The book was Dee's idea. She called to tell me her agent wanted her to write her memoirs and anecdotes about the theatre. I felt a pinch inside because Dee was the singer. I was the writer. But then she confirmed I was the writer in the family and I should write the story. But she didn't want me to write her story. She didn't want me to be in her shadow. She wanted me to write my story, from my perspective. She suggested I write about being her sister and allow people get to know her through me. It developed into a story about sisters, which becomes a more significant story to tell. As the younger sibling it was a flip-flop that I would be the first to get married, have children and get a divorce. I was doing those things while Dee was enjoying professional success. Now, that I am older, I am enjoying success in my professional life.

Was your family supportive of you writing your memoirs?

Dee was amazing and allowed me total expression from my perspective. She would chime in from time to say I wasn't hard enough on her here or was too hard on her there but she wanted this to be my story. My Mom and Dad remembered so much when I was young and helped me fill in some of those blanks. I just started looking back and remembering and soon I had written almost 60 pages. What was interesting to me was I was watching Frozen while writing this book and said. "Wait a minute!" I didn't remember Dee stating the obvious parallel between Elsa and Anna and me and Dee.

You expressed how close your Grandmother was to you and the precious memories of summers with her in Florida. What do you feel she would think of your book?

I think she would have loved it. If she was alive today I could see her carrying a crate full of books and handing them out in the elevator and pool at her complex. "Here! My granddaughter wrote a book!"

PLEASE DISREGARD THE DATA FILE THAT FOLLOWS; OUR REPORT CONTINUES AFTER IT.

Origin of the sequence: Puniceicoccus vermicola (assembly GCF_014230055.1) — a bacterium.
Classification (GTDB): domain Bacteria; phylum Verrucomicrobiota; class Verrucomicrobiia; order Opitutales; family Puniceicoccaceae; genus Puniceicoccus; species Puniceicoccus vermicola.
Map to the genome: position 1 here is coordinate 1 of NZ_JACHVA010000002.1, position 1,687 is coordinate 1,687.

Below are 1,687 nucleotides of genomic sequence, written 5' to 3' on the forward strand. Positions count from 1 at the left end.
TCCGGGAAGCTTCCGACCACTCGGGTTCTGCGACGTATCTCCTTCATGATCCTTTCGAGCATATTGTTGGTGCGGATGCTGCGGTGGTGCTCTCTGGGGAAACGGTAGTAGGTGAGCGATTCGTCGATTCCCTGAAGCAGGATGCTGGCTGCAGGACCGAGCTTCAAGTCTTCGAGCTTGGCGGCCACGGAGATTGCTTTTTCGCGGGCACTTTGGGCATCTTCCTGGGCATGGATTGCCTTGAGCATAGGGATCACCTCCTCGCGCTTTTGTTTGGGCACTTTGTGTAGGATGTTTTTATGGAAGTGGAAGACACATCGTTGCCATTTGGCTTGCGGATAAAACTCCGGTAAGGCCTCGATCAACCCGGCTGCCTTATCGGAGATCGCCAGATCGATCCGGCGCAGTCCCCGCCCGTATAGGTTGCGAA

How long did it take you to write Voice Lessons?

I compare writing this book to labor. When you ask a woman how long her labor was, it depends on when you choose to start counting. I would say from the time Dee and I started talking about it until I finished it, it was 5 years. It was about a year before Frozen that we had an initial discussion.

What was the most challenging part to write about?

The marriage challenges I faced, particularly feeling like I had failed, and when my ex-husband directed his frustrations at one of my sons was hard to relive that in detail.

Digging up specifics about my battle with whopping cough was difficult. I can't imagine what my mother was going through. It was a challenge for my whole family and miserable for me.

What would you like to say to women presently enduring an intense marriage?

We know when something's off and that is a good time to make sure you are not isolating yourself. Be sure you have friends and resources. Even though things may seem ok, don't isolate from healthy relationships that can help you see a new perspective before its too late.

Many sisters are close but maybe not as close as you and Idina. Do you feel entering the world as you did in such a fragile state immediately deepened her love and protection of you and in return your dedication towards her?

Maybe so, but its Dee's nature to look after things. Its just who she is. If you have ever been to one of her concerts she loves to bring children up on stage and sings Let It Go with them. Recently one young boy just stole the show with his amazing voice and she wanted to give him his time to shine but she was also worried the other kids would feel intimidated or less important.

As a teacher, what challenges do you face and what would you like to change about our educational system?

One of the challenges I face is that I am so emotionally permeable. Now I teach small reading groups but when I was a classroom teacher, it was so overwhelming to see and feel what every kid needed and not be able to take care of them the way I wanted to. A student's social and emotional health is my priority. What I would like to change about our system is that by the time decisions are made and funneled down through the system, needs sometimes change and the process starts over. It's such a "time suck". Lack of funding is also so frustrating.

Outside of your children, what is one of the things in which you are most proud?

Besides the book, I really love my marriage right now. We have a blended family and that's challenging sometimes but I am proud of the way we have grown up together.